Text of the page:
10 Tweets About Spirit Day That Explain Why Going Purple Is So Important
According to GLSEN’s most recent National School Climate Survey, a staggering 70.1% of LGBTQ students report being verbally harassed, and 48.7% of LGBTQ students have experienced cyberbullying. If you find these stats to be distressing or downright disturbing, that’s all the more reason to speak out against LGBTQ bullying by participating in GLAAD’s Spirit Day on Oct. 17. This year marks the 10th anniversary of the campaign, and considering the many tweets about Spirit Day that have been posted in the week leading up to it, it’s clear that this anti-bullying message is gaining steam.
On Spirit Day, members of the LGBTQ community and allies alike are encouraged to wear purple — the color that symobolizes spirit on the rainbow LGBTQ pride flag — to show their solidarity and support. But there are many other ways to get involved as well. You can take the pledge to show you stand with LGBTQ youth on GLAAD’s website, as well as download GLAAD’s educational resources (like the anti-bullying resource kit for students) and then share your knowledge by engaging friends, classmates, coworkers, local media, etc. You can also make a donation to GLAAD in any amount of your choosing. And last, but certainly not least, you can spread the word via social media. It takes less than a minute to fire off a tweet or Instagram post sharing your participation in Spirit Day, and GLAAD even has some templates on the website to get you started if you’re at a loss for words.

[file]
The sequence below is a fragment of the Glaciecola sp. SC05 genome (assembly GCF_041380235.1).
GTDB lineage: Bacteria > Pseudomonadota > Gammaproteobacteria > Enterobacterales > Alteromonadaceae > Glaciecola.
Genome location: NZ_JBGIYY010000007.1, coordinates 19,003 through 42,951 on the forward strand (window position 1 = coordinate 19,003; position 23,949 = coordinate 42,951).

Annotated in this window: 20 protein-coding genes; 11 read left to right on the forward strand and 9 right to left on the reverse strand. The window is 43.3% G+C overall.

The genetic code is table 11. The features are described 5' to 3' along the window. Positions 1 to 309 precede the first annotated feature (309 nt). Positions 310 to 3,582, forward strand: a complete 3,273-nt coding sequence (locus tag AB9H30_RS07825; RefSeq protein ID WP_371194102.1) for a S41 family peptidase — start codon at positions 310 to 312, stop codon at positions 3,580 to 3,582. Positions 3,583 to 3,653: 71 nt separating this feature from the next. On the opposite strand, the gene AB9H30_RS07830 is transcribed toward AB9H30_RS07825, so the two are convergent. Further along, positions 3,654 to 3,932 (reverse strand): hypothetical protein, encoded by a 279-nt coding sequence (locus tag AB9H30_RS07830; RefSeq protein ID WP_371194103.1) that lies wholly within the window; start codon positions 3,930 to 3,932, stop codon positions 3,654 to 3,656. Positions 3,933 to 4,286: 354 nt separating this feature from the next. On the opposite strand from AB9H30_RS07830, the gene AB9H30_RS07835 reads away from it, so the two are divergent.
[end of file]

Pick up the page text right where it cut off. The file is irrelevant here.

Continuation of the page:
So, wondering what others have to say about the campaign? Here are a handful of tweeters who went purple on Oct. 17 — and are inspiring others to do the same.
"We see you, we love you." ‘Nuff said.
"Hate will never win."
Purple Hair FTW
All Purple Everything
An Important Reminder:
She just gets it.
Empathy is everything.
"Our spirits are that of warriors."
When Mom Is A Straight-Up Kween
‘Cause Regina Said So
In order to understand the weight of this issue, it’s important to note several other concerning truths that were highlighted by GLSEN’s survey. A whopping 60.4% of LGBTQ students who reported bullying incidents said that staff either did nothing or told the student to ignore it. That might help explain why a little more than half of LGBTQ students never reported their experiences of bullying because they doubted that staff would intervene. So, it’s no surprise that 59.5% of LGBTQ students say they feel unsafe at school because of their sexual orientation, and 44.6% feel unsafe because of their gender expression. Needless to say, Spirit Day revolves around a very worthy cause.
Already, a slew of politicians, celebrities, high-profile brands and companies, media networks, and pro sports leagues have taken part in Spirit Day, which coincides with National Bullying Prevention Month. Activist and hit songmaker Justin Tranter (who’s written tunes for Justin Bieber, Kesha, Selena Gomez, and more) hosted GLAAD’s third annual concert, which included surprise performances by Bebe Rexha and Idina Menzel, and those concerts raised over $400K for GLAAD’s work with LGBTQ youth. Democratic presidential candidates Joe Biden, Cory Booker, Pete Buttigieg, Kamala Harris, and Amy Klobuchar all provided powerful messages to LGBTQ youth in their Spirit Day videos. Other stars who opted to go purple for Spirit Day include Andy Cohen, James Corden, Billy Ray Cyrus, Trevor Noah, Willow Smith, Karamo Brown, and Tegan & Sara. GLAAD also shared videos of celebs such as Jameela Jamil, Nina West, Paula Abdul, Adam Rippon, and Patricia Arquette all sharing their thoughts on bullying and urging others to participate in Spirit Day.
No one should be subjected to bullying, regardless of their sexual orientation or gender identity — and Oct. 17 marks a noteworthy opportunity to take a stand on this prevalent issue. Remember: Spirit Day is just one day out of the year, but you can make an effort to fight LGBTQ bullying year-round. Not sure where to start? GLAAD’s Amplify Your Voice resource kit offers a multitude of helpful tips on what to do if you witness bullying or harassment in your school.
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